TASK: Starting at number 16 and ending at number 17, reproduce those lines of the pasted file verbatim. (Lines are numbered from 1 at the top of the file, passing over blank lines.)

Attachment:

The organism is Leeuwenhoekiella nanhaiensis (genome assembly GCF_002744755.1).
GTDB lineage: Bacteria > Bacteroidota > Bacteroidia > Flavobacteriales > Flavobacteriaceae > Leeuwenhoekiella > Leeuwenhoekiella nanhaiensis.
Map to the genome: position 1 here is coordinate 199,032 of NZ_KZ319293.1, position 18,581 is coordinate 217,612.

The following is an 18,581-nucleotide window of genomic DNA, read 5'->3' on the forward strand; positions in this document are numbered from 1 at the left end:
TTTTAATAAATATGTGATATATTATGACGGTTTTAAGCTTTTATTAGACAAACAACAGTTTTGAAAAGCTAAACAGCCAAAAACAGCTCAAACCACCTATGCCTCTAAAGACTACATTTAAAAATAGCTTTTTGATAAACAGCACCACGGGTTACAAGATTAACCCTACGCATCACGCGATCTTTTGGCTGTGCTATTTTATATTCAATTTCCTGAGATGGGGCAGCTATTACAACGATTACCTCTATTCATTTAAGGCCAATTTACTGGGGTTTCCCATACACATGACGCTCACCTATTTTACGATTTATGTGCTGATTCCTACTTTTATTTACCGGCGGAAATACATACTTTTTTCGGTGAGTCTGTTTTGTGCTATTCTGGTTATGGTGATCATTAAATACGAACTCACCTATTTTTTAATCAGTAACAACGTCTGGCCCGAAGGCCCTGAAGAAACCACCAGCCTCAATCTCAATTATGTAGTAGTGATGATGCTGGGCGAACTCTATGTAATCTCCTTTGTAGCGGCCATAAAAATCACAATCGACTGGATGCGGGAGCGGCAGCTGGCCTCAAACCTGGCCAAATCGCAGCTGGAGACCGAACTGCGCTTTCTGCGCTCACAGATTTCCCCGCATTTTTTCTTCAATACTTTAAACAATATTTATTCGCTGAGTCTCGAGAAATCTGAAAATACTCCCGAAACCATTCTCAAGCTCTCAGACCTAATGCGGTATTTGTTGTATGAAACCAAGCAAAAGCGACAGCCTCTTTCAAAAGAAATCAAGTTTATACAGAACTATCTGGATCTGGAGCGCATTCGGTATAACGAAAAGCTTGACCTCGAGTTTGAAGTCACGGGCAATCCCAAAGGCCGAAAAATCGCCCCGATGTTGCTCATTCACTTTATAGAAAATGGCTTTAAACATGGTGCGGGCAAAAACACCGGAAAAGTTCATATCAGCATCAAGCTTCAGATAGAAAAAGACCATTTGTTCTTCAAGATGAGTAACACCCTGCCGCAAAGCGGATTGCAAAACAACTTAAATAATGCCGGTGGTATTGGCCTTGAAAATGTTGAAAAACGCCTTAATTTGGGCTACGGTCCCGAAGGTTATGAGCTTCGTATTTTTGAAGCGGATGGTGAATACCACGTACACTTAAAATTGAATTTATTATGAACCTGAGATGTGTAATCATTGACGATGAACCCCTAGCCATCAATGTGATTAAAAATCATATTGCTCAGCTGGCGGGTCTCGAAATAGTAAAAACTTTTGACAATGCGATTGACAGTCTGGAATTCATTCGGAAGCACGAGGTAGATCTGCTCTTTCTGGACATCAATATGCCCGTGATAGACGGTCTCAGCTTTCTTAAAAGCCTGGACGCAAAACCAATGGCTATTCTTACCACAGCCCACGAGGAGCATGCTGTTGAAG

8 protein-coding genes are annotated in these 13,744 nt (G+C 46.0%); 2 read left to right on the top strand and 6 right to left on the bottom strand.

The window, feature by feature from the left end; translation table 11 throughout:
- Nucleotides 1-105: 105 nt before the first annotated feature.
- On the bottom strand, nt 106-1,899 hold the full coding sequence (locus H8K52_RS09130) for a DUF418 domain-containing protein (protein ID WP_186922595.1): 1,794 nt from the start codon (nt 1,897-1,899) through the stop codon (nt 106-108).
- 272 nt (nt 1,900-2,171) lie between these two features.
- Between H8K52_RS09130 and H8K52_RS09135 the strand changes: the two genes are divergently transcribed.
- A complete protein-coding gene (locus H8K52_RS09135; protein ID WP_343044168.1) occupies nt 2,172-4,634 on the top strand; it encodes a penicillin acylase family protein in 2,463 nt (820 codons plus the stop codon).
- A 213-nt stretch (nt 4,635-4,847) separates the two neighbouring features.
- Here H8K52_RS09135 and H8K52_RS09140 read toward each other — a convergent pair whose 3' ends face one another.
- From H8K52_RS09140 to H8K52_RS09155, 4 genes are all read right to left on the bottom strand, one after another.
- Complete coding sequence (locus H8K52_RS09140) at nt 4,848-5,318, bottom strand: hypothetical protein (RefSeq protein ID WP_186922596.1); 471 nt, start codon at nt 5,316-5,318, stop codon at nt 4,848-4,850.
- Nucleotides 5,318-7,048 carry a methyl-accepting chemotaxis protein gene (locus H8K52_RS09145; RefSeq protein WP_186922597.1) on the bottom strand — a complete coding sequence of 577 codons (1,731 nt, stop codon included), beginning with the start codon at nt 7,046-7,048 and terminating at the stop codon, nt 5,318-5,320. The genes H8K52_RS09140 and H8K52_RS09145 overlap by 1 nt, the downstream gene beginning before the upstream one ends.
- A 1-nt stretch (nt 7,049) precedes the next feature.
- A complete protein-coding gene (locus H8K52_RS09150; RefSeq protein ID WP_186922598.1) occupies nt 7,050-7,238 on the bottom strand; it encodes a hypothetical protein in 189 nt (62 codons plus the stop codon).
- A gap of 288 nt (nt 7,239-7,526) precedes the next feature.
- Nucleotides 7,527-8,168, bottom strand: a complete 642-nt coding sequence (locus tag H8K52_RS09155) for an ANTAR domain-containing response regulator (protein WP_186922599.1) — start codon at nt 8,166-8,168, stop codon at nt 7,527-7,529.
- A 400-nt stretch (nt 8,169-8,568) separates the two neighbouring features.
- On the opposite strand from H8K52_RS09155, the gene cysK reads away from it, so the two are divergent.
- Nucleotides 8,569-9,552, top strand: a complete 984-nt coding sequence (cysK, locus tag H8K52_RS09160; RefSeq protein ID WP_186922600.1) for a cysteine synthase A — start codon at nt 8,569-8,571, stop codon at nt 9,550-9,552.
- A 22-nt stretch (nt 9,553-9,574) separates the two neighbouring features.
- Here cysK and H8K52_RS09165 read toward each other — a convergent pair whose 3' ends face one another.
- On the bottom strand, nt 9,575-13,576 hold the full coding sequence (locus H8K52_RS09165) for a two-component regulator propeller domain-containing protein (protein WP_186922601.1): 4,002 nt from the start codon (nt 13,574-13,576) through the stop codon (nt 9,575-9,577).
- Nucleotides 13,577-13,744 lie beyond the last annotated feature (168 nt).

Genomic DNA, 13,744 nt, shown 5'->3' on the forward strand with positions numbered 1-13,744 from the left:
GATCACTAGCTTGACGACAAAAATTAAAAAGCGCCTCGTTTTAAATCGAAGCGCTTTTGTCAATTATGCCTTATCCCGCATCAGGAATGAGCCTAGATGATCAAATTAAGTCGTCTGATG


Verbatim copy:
- Complete coding sequence (locus H8K52_RS09140) at nt 4,848-5,318, bottom strand: hypothetical protein (RefSeq protein ID WP_186922596.1); 471 nt, start codon at nt 5,316-5,318, stop codon at nt 4,848-4,850.
- Nucleotides 5,318-7,048 carry a methyl-accepting chemotaxis protein gene (locus H8K52_RS09145; RefSeq protein WP_186922597.1) on the bottom strand — a complete coding sequence of 577 codons (1,731 nt, stop codon included), beginning with the start codon at nt 7,046-7,048 and terminating at the stop codon, nt 5,318-5,320. The genes H8K52_RS09140 and H8K52_RS09145 overlap by 1 nt, the downstream gene beginning before the upstream one ends.